Companies that use FedEx Corp. to deliver packages in the United States may need to improve their packaging or else face a potentially significant increase in their shipping costs.
Built into FedEx's recent announcement of a 3.9-percent net increase in air tariff rates effective Jan. 3 is a change in the amount of space that will be allocated to shipments it accepts for delivery. The result is that shippers will be allowed less cubic space for the same shipment weight at current prices. Unless shippers add more weight to their shipments or shrink a shipment's cubic dimensions through more efficient packaging, they will pay more for FedEx to ship their goods.
The change will also affect shipments moving on FedEx Ground, the company's ground parcel operation. Rate changes for FedEx Ground will be announced later this year, the company has said. It is expected that UPS Inc., FedEx's chief rival, will adopt similar cubing changes for 2011.
At the heart of FedEx's move is one of shipping's oldest maxims: that freight cubes out on a conveyance before it weighs out, and that a less-dense item generally occupies a higher volume of space relative to its actual weight. As a result, carriers charge more for shipments with higher "dimensional weight" ratings because they are less dense and occupy more space aboard a conveyance relative to their weight.
To calculate a package's density and determine what basis to use for calculating freight charges, carriers multiply a package's length, width, and height, and divide it by a certain threshold of cubic centimeters per kilogram, usually 5,000. The calculation determines if a shipment's cost should be based on its dimensional weight—how a shipment cubes out—or its actual weight. The higher of the two weights is used to calculate the shipping costs.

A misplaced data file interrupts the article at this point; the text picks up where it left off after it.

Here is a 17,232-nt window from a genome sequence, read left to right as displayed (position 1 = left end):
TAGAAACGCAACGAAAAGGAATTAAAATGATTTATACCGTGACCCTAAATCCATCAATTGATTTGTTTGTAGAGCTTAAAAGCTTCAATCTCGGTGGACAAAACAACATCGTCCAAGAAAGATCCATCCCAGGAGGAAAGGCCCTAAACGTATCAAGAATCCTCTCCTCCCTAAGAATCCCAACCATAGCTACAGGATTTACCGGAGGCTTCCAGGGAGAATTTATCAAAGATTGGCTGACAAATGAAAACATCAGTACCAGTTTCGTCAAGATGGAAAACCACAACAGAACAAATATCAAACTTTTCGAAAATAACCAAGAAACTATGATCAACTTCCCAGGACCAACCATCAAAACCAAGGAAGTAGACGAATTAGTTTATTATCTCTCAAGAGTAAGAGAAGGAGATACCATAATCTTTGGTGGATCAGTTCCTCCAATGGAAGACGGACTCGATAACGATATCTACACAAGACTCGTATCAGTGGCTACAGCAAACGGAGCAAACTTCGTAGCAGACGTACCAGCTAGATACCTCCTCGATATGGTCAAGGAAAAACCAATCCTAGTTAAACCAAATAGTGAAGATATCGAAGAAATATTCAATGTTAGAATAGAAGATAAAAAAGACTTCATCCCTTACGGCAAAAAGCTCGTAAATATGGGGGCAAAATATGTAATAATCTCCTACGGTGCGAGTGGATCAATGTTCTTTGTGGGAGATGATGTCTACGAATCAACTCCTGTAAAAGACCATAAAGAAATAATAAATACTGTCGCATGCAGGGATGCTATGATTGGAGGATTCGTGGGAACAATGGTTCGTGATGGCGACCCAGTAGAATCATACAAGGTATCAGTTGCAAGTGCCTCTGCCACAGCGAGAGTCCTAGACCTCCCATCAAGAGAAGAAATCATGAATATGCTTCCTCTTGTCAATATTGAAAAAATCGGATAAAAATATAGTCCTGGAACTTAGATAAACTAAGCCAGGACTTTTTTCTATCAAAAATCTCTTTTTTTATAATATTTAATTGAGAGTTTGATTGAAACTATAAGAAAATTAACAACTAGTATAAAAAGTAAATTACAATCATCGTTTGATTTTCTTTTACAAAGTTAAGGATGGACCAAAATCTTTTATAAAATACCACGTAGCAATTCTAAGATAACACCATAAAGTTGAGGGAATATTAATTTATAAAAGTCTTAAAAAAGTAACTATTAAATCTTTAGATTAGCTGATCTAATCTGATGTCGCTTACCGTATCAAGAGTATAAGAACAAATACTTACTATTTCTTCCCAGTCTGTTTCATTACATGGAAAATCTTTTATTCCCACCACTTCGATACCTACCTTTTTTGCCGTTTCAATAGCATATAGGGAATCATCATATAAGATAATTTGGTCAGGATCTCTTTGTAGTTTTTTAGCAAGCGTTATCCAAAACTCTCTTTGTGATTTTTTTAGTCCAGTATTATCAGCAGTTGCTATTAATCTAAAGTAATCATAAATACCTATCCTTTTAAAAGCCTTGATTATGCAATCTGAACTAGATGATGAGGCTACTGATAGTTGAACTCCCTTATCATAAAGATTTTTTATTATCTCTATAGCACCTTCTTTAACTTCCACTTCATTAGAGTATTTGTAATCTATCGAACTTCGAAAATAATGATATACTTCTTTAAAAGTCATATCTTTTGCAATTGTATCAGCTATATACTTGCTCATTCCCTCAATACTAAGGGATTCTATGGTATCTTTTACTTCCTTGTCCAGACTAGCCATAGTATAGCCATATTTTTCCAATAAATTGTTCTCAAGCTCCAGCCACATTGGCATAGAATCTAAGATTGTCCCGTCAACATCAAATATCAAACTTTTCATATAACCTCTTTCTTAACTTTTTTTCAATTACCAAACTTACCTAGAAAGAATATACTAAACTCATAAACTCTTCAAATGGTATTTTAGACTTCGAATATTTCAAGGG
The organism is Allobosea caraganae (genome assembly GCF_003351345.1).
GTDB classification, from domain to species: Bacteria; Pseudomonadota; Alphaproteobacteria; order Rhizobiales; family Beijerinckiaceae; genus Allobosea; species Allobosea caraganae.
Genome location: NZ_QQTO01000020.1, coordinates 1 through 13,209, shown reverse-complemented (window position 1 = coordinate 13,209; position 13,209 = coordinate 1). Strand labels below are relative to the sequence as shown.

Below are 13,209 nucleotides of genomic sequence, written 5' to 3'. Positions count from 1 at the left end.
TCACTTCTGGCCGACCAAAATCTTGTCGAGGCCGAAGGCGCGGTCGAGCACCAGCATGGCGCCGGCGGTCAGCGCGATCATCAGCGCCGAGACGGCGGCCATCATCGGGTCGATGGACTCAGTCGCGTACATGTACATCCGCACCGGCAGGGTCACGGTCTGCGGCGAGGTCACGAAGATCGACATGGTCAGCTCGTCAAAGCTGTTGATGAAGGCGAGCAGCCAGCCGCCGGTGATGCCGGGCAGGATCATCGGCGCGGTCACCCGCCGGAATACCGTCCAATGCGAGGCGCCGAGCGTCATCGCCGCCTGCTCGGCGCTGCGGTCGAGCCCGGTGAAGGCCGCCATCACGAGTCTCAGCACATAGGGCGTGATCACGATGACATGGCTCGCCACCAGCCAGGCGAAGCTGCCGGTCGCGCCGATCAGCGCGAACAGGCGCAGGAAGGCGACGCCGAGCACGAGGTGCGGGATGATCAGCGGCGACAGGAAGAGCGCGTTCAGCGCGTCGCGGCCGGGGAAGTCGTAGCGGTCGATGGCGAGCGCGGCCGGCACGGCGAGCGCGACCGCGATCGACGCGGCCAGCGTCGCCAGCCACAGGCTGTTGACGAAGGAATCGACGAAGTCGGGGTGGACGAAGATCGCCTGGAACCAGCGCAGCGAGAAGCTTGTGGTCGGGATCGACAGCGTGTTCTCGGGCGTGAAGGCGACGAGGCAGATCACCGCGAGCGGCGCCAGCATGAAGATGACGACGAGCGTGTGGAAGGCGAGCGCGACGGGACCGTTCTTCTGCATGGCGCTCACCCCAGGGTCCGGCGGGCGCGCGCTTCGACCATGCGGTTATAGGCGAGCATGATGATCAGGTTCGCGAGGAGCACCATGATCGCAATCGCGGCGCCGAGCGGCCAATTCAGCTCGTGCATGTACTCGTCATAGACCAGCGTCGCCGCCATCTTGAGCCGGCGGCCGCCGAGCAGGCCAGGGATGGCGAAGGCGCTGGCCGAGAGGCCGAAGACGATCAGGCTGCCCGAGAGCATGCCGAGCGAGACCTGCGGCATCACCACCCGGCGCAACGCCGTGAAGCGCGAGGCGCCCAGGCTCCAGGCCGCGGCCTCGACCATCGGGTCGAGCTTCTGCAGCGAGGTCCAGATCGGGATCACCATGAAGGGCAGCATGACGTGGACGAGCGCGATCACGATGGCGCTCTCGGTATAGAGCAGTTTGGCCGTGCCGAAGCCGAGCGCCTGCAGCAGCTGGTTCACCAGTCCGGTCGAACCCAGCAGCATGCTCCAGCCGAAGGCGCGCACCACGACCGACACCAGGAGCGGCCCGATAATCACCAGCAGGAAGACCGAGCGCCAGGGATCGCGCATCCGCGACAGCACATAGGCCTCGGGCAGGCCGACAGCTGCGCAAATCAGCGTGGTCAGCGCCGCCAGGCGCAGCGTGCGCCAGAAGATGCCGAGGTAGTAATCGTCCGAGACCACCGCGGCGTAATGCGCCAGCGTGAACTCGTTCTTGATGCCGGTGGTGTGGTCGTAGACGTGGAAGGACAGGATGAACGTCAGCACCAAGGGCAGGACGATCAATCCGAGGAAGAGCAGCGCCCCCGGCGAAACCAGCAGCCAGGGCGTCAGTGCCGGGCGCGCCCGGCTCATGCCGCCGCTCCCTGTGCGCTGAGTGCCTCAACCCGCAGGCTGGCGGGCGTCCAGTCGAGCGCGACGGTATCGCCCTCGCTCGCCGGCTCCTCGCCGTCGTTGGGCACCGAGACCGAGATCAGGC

What FedEx has done is reduce the so-called volumetric divisor—the amount of space allocated to a shipment—from 194 to 166. In a recent analyst conference call, the company estimated that about 8 percent of its domestic packages would be exposed to higher shipping costs under the new FedEx formula—unless shippers find a way to either add more weight to their packages or shrink their cube through better packaging methods.
Satish Jindel, president of Pittsburgh-based consultancy SJ Consulting, applauded the move, saying it will give FedEx customers an incentive to adopt leaner packaging practices. Jindel noted that millions of items ranging from iPods to cereal boxes are shipped with either too much packaging or with wasteful excess air between the inside of the cardboard and the contents.
The FedEx move "should be used by shippers as a way to get their packaging under control," Jindel said. "We have overcubed our packages in this country."
Other parcel consultants, however, view the move as a back-door rate increase in a climate where the standard rate adjustments will meet with resistance from shippers. Jerry Hempstead, a long-time parcel executive and head of a consultancy that bears his name, estimates that the change will result in a $100 million increase in shipping costs.
The FedEx move was one of the main topics of conversation at a recent parcel shipping forum in Chicago. Thomas R. Wadewitz, a transport analyst for JPMorgan Chase who attended the conference, said in a research note that "many shippers still expect to be successful" in keeping parcel rates stable heading into 2011. Mid-sized shippers and consultants viewed the FedEx change in its dimensional weight formula as an "aggressive step" by the company "that will raise shipping costs," Wadewitz wrote.